There is just something about hair. Composed mostly of the tough protein keratin, it survives practically forever, along with bones (thus Donne’s “bracelet of bright hair about the bone”). The Victorians had a particular obsession with hair, as documented in a recent study by Galia Ofek in her book Representations of Hair in Victorian Literature and Culture (Ashgate, 2009). In an age in which death was omnipresent, hair kept in lockets or bracelets was a way of remembering loved ones. It also had a certain fetishistic component for the Pre-Raphaelities, whose good (Millais’s Mariana) and bad (Holman Hunt’s Isabella) subjects usually had hyperactive follicles.

I had often wondered why Leigh Hunt formed the collection and how it came to us. After a bit of digging, I discovered that John L. Waltman had answered my questions about the hair collection in an obscure journal article back in 1980. Hunt’s interest in hair is well documented. He mentions the collection in one of his “Wishing Cap” essays (ca. 1830s) and wrote three poems on Milton’s hair. Part of the collection derived from Dr. Johnson’s friend John Hoole, although how and when they came to Hunt is not exactly clear. Later locks were clipped from Hunt’s poet friends, such as John Keats, Percy Shelley, and Robert Browning.

Along with Milton’s hair, which may have been removed when he was disinterred in 1790, a single golden hair from Lucretia Borgia’s head was Hunt’s prize. He described it as “sparkl[ing] in the sun as if it had been cut yesterday.” Lord Byron stole a portion of a lock in the Ambrosian Library in Milan and presented it to Hunt with a quotation from Alexander Pope: “and beauty draws us with a single hair.”

The Hunt hair collection, minus Lucretia Borgia’s strand, stayed in the Hunt family until 1921, when it was sold at Sotheby’s and purchased by Mrs. Miriam Lutcher Stark, who in turn gave it to The University of Texas at Austin. Until the late 1990s, when the album was rehoused by the Center’s Conservation department, it was still possible to touch the hair of your favorite literary celebrity; today, one can only gawk.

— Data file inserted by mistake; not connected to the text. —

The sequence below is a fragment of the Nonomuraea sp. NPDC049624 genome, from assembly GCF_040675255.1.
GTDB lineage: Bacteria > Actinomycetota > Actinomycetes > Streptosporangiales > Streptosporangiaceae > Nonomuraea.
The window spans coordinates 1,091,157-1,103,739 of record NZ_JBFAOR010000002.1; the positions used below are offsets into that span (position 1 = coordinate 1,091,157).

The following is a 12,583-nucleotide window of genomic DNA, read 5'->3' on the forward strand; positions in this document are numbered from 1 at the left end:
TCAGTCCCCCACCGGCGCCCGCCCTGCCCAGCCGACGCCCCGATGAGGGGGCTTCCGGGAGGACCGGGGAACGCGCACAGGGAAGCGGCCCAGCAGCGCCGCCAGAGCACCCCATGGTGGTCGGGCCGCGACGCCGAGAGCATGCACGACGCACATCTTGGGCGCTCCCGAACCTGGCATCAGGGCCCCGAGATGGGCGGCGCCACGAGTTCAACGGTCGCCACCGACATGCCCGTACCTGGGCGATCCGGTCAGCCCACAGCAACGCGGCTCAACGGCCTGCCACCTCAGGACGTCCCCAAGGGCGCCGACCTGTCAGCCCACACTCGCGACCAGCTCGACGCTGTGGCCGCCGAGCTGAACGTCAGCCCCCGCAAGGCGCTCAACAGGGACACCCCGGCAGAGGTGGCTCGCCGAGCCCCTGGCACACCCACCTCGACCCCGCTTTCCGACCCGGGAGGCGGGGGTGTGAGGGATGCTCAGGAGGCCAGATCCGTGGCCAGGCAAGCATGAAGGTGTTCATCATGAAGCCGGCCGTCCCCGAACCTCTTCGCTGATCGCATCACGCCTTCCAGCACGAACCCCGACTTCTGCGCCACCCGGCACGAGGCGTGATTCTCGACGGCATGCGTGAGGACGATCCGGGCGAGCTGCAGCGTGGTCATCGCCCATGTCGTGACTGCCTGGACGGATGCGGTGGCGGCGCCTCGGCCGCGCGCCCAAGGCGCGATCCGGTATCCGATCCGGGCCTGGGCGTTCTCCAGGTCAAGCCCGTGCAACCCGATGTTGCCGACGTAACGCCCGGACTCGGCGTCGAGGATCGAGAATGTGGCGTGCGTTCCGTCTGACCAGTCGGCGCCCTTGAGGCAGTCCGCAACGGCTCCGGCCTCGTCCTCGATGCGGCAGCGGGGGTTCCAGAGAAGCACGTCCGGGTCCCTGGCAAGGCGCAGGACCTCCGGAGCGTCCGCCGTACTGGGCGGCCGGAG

While the authenticity of some of the earlier locks (notably Milton’s) is in some doubt, those of Hunt’s contemporaries are presumably all genuine. They look exactly as one imagines they should: Elizabeth Barrett Browning’s curls rather like the coat of her spaniel, Flush; Keats’s wavy and luxuriantly brown; the older Wordsworth’s hair blondish, thin, and flecked with gray.

Please click on the thumbnails below to view full-size images.

Photo Friday

Each Friday, the Ransom Center shares photos from throughout the week that highlight a range of activities and collection holdings. We hope you enjoy these photos that reveal some of the everyday happenings at the Center.

Sonja Reid, registrar with the Ransom Center's exhibition services, works to de-install the exhibition 'Discovering the Language of Photography: The Gernsheim Collection.' Photo by Pete Smith.
Sonja Reid, registrar with the Ransom Center's exhibition services, works to de-install the exhibition 'Discovering the Language of Photography: The Gernsheim Collection.' Photo by Pete Smith.
Wyndell Faulk, preparator with the Ransom Center's exhibition services, works to de-install the exhibition 'Discovering the Language of Photography: The Gernsheim Collection.'  Photo by Pete Smith.
Wyndell Faulk, preparator with the Ransom Center's exhibition services, works to de-install the exhibition 'Discovering the Language of Photography: The Gernsheim Collection.' Photo by Pete Smith.